The Changed Circumstances Standard
When a court renders a final judgment of divorce at the end of legal proceedings, it also issues specific orders regarding the rights and responsibilities of the parties concerning issues like spousal maintenance, property division, conservatorship, and child support.
Generally, these orders govern the specific duties and obligations of the parties regarding those issues. Many of these orders may be in effect for years after the conclusion of the divorce. For example, a child support order is typically in effect from the time the party gets divorced until the minor child reaches the age of 18.
Courts consider the specific circumstances attendant to each case when crafting such orders. However, if the circumstances relevant to an order materially and substantially changed after a divorce is finalized, the terms and conditions of the order may be modified.
Generally, the party seeking a modification of a divorce order has the burden of proving that a substantial change in circumstances justifies changing the terms of the order after the divorce. In particular, the court issues orders concerning things like child conservatorship and child support after accounting for the specific circumstances of each case.
Child Custody (Conservatorship) & Support
When the parents of a minor child get divorced, they must decide how to allocate their respective rights and responsibilities regarding the care, control, and possession of their child. Under Texas law, courts must resolve suits affecting the parent-child relationship (SAPCR) according to the child’s best interests.
Ultimately, determining what arrangement for child conservatorship upon divorce is in the child’s best interest requires courts to take several factors into consideration.
The Texas Family Code recognizes many factors regarding issues about what custody arrangement is in the child’s best interests, including:
- The child’s desires
- The child’s emotional and physical needs
- Risks to the child’s physical and emotional safety
- The parties’ parenting abilities
- Programs to assist the parties in advancing their child’s best interests
- Each party’s plans for custody
- The stability of the home
- The party’s conduct
A parent who wants to change the terms of a SAPCR order is tasked with convincing the court that the circumstances pertinent to such an order have substantially and materially changed since being issued.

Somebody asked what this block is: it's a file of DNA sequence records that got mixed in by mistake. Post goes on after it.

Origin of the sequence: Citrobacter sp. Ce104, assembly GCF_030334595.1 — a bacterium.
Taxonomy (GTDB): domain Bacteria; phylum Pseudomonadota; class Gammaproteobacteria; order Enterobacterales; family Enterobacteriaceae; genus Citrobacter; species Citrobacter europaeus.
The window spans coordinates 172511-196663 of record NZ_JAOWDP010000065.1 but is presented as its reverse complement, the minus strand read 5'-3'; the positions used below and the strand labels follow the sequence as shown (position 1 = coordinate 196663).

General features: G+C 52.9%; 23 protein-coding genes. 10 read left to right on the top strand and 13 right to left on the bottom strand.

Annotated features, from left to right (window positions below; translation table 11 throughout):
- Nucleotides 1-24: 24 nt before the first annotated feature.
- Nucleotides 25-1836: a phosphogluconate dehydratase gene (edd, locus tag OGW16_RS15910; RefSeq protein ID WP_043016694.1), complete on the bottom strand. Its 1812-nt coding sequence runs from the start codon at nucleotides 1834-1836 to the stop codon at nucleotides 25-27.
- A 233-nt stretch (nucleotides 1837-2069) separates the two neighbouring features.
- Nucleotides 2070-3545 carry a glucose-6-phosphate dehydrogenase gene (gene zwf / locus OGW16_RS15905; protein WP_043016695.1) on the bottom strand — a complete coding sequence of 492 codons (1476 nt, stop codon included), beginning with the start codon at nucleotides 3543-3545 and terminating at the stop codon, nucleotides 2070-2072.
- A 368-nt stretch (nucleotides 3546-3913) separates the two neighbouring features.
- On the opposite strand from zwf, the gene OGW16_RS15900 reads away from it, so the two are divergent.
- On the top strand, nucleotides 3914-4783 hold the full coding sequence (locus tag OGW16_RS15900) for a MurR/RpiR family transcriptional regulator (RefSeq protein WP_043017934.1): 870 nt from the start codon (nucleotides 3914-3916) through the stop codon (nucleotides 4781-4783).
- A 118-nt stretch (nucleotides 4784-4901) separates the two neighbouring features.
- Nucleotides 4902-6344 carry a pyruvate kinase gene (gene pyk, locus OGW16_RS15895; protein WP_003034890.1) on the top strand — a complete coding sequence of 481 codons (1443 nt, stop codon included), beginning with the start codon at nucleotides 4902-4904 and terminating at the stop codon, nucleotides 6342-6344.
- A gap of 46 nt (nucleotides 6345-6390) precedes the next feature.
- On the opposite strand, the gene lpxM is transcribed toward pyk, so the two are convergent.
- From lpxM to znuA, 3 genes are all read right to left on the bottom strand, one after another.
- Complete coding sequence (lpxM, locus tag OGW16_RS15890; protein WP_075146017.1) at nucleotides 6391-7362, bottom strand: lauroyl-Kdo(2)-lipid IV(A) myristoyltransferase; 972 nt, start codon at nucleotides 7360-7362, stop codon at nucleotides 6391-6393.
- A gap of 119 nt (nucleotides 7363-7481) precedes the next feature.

For example, if a Texas court crafted an order regarding the parents’ conservatorship rights and responsibilities under the assumption that their child’s physical health continued to be normal, a parent could modify the order’s terms in light of the child subsequently suffering a permanently disabling injury. The child would likely require additional medical care and attention due to their recent disability, necessitating an increase in the overall amount of child support needed to cover the cost of such care.
The changed circumstances standard also applies to modifying child conservatorship orders. The rationale for this is that the court that issued the initial conservatorship order already determined what arrangement would be in the child’s best interests. A subsequent change in circumstances can reshape the child’s interests, compelling a court to refashion its original order given the child’s current interests.
Spousal Maintenance Order
Generally, Texas law does not recognize a legal basis for what other states call “spousal support” or “alimony” on an indefinite basis. Instead, the law recognizes a spouse’s temporary obligation to support their former spouse in specific situations financially. The terms of a spousal maintenance order specify the amount and duration of the support obligation.
Texas Family Code § 8.052 governs how the court determines the terms of a spousal maintenance order, requiring courts to consider several factors. Like modifying child conservatorship, the changed circumstances principle similarly applies in modification cases.
Texas Family Code § 8.057(c) states that “the court may modify an original or modified order or portion of a decree providing for maintenance on a proper showing of a material and substantial change in circumstances.”
The part seeking modification offers evidence of changed circumstances regarding factors such as:
- “each spouse’s ability to provide for that spouse’s minimum reasonable needs independently, considering that spouse’s financial resources on dissolution of the marriage;
- the education and employment skills of the spouses, the time necessary to acquire sufficient education or training to enable the spouse seeking maintenance to earn sufficient income, and the availability and feasibility of that education or training;
- the effect on each spouse’s ability to provide for that spouse’s minimum reasonable needs while providing periodic child support payments or maintenance, if applicable;”
When confronted with a request to modify maintenance, Texas courts have the power to make the following changes, among others:
- Deny the request due to a lack of evidence showing a material and substantial change in circumstances
- Reduce the maintenance order
- Terminate the order altogether
Seeking Family Law Advice? O’Neil Wysocki P.C. Is at Your Service
Texas Family Law is comprised of a set of rules of procedures unique to other state family law policies. For in-depth legal advice and effective legal representation in legal disputes, including the modification of divorce orders, we at O’Neil Wysocki P.C. are posed to serve as your trusty advocate. You can benefit from the professional legal counsel our legal team offers for family law cases.
For an initial consultation about your legal options, please call O’Neil Wysocki P.C. at (972) 852-8000 or contact our office online today.